April 24, 2015
I worked for AT&T for almost fifteen years. When it was the telephone company. When it was called Ma Bell. Before there were cell phones and other mobile devices, smart or not, and everyone had a land line.
And that’s why A.A. Gill’s commentary in the April issue of Vanity Fair titled “Good-Bye to ‘Hello’” was like someone dumping a bucket of ice water on me. I didn’t need the wake up call, although I still subscribe to magazines and check out books from the library. As Gill observes in his article, “We are coming to the end of the age of the telephone call and that may be a good or a bad thing, but it is a thing.”
I remember the age of the telephone call very well. I remember my grandmother being concerned about the cost of a long distance call. I remember my mother chatting on the phone while she did the family’s ironing. I remember my father working the phones at his place of business. I remember calling my folks weekly to check in when I was in college and for years afterwards.
Now, it’s all about texts and tweets. But even words are being replaced. Who needs them, if you can cut and paste emoticons and emoji? And, they’re so cute. And international, too.
There’s a saying that when you let go, something better will come along. You might even learn about it in a phone call, if you still have one. Me? I’m not hanging up. Not yet, anyway.
© 2015 Susan Marg – All Rights Reserved
April 13, 2015
Did an older relative, maybe a parent or grandparent, ever describe how tough they had it as a kid? Maybe they told you how they had to walk to school… uphill… both ways… in the snow. Times were tough, but no tougher than now, as demonstrated in a Pickles comic strip by Brian Crane on March 8 of this year.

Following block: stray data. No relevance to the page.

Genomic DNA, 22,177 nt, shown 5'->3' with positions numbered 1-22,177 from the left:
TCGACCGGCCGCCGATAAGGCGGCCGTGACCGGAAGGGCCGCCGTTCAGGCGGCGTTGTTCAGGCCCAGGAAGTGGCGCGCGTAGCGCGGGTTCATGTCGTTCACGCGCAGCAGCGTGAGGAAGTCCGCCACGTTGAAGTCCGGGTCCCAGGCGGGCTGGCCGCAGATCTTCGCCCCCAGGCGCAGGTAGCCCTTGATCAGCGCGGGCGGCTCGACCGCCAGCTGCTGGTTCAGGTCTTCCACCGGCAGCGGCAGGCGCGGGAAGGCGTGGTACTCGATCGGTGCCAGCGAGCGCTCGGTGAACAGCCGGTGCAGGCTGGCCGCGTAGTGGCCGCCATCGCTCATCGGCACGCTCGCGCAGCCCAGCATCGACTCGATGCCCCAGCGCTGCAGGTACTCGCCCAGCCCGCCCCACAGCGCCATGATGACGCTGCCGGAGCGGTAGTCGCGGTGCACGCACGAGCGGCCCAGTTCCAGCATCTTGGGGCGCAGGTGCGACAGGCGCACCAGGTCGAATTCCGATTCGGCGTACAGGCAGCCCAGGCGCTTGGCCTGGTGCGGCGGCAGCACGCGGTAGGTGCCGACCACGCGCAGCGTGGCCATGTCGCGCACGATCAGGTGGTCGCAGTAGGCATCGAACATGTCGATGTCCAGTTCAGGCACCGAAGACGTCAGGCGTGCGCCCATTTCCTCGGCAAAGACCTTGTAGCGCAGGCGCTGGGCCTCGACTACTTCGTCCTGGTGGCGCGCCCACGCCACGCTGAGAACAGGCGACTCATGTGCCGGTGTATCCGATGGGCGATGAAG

Mrs. Pickles asks Nelson, her grandson, “Did you brush your teeth?”
Nelson replies, “I can’t. The battery in my toothbrush is dead.”
Mrs. Pickles refuses to accept that excuse, telling him, “I’ve been brushing my teeth since before you were born, and I’ve never needed a battery to do it… Just put some toothpaste on it and brush the good old-fashioned way.”
Nelson refuses to go along with the program, and he complains, “Aww! This is like living in the olden days!”
As a kicker she responds, “And when you’re through with that you can churn some butter.”
Thank you, Brian Crane, for once again pointing out that no matter how much the world changes, we don’t lose our sense of humor, as we get older.
April 3, 2015
Continuing to work my way through the recommendations of the Association of Personal Historians on books with guidance on preserving one’s life or family history, I picked up a copy of To Our Children’s Children by Bob Greene and D.G. Fulford. First published in 1993, it continues to be helpful and inspiring. There are about 5 questions on each page of the two hundred-page book.
The first section covers the facts, just the facts, ma’am.
The facts include your name, gender, date of birth, and place of birth. They deal with basic data on your parents, your grandparents, your spouse, and your children.
Just to spice up the details, unless you’ve given up salt, there are questions on being right-handed or left-handed, near-sighted or far-sighted, and overweight or underweight.
Subsequent sections deal with all of the above in much more detail. Some of the many other topics addressed are the neighborhood where you grew up and the community where you live now, your education and career, your favorite holidays and celebrations, your hobbies and vacations, and your personality and life philosophy. Politics and history are also noted with questions that begin with: “Where were you when…?” For extra credit, the authors suggest answering the “hard” questions: Whom do you trust? Whom do you envy? What do you regret?
When working on a life or family history, I prefer to let the client dictate those areas on which he or she wants to focus. One memory often leads to other memories, and many more questions arise. Different subjects surface. Themes emerge. Still, when the going gets tough and nothing seems to move the project forward, I’m glad I have a copy of To Our Children’s Children.
© 2015 Susan Marg – All Rights Reserved